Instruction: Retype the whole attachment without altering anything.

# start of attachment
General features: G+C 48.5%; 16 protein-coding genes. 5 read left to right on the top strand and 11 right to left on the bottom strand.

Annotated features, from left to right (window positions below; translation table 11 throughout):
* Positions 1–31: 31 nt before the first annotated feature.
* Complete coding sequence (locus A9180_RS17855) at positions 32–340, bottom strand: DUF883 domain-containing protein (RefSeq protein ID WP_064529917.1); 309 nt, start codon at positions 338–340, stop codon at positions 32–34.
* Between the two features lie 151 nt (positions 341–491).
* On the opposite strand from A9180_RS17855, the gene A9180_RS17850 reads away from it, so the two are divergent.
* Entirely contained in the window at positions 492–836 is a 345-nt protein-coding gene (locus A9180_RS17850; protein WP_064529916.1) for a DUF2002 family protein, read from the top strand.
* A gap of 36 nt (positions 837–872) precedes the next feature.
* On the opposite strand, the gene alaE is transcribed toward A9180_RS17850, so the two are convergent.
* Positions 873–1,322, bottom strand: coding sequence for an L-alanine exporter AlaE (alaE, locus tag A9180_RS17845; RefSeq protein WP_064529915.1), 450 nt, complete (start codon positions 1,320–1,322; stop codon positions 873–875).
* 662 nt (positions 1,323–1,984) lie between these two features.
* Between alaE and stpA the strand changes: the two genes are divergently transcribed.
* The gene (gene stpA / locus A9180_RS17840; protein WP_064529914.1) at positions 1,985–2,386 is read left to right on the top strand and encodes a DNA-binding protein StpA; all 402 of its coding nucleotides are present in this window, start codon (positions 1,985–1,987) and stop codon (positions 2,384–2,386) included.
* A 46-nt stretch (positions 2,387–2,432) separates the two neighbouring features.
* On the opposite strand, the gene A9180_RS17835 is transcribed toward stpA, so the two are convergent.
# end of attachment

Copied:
General features: G+C 48.5%; 16 protein-coding genes. 5 read left to right on the top strand and 11 right to left on the bottom strand.

Annotated features, from left to right (window positions below; translation table 11 throughout):
* Positions 1–31: 31 nt before the first annotated feature.
* Complete coding sequence (locus A9180_RS17855) at positions 32–340, bottom strand: DUF883 domain-containing protein (RefSeq protein ID WP_064529917.1); 309 nt, start codon at positions 338–340, stop codon at positions 32–34.
* Between the two features lie 151 nt (positions 341–491).
* On the opposite strand from A9180_RS17855, the gene A9180_RS17850 reads away from it, so the two are divergent.
* Entirely contained in the window at positions 492–836 is a 345-nt protein-coding gene (locus A9180_RS17850; protein WP_064529916.1) for a DUF2002 family protein, read from the top strand.
* A gap of 36 nt (positions 837–872) precedes the next feature.
* On the opposite strand, the gene alaE is transcribed toward A9180_RS17850, so the two are convergent.
* Positions 873–1,322, bottom strand: coding sequence for an L-alanine exporter AlaE (alaE, locus tag A9180_RS17845; RefSeq protein WP_064529915.1), 450 nt, complete (start codon positions 1,320–1,322; stop codon positions 873–875).
* 662 nt (positions 1,323–1,984) lie between these two features.
* Between alaE and stpA the strand changes: the two genes are divergently transcribed.
* The gene (gene stpA / locus A9180_RS17840; protein WP_064529914.1) at positions 1,985–2,386 is read left to right on the top strand and encodes a DNA-binding protein StpA; all 402 of its coding nucleotides are present in this window, start codon (positions 1,985–1,987) and stop codon (positions 2,384–2,386) included.
* A 46-nt stretch (positions 2,387–2,432) separates the two neighbouring features.
* On the opposite strand, the gene A9180_RS17835 is transcribed toward stpA, so the two are convergent.